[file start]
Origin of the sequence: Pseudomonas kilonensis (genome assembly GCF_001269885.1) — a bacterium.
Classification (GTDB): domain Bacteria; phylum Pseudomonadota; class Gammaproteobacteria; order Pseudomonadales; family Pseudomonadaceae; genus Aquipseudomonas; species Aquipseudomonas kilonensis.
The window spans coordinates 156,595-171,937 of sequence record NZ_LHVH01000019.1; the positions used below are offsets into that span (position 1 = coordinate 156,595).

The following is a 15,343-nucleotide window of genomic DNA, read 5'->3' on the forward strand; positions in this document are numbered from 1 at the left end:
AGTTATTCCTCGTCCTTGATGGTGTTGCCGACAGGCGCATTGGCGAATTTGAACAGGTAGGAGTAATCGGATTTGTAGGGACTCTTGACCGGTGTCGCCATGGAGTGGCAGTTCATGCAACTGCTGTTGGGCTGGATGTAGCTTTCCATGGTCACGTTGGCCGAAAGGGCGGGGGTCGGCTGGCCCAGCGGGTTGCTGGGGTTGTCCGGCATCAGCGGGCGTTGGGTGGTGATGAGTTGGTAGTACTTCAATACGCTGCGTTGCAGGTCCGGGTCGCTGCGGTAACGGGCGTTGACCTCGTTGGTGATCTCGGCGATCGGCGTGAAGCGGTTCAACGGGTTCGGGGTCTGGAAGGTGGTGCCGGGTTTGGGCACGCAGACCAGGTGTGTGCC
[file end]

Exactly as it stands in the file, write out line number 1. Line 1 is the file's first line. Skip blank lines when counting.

Origin of the sequence: Pseudomonas kilonensis (genome assembly GCF_001269885.1) — a bacterium.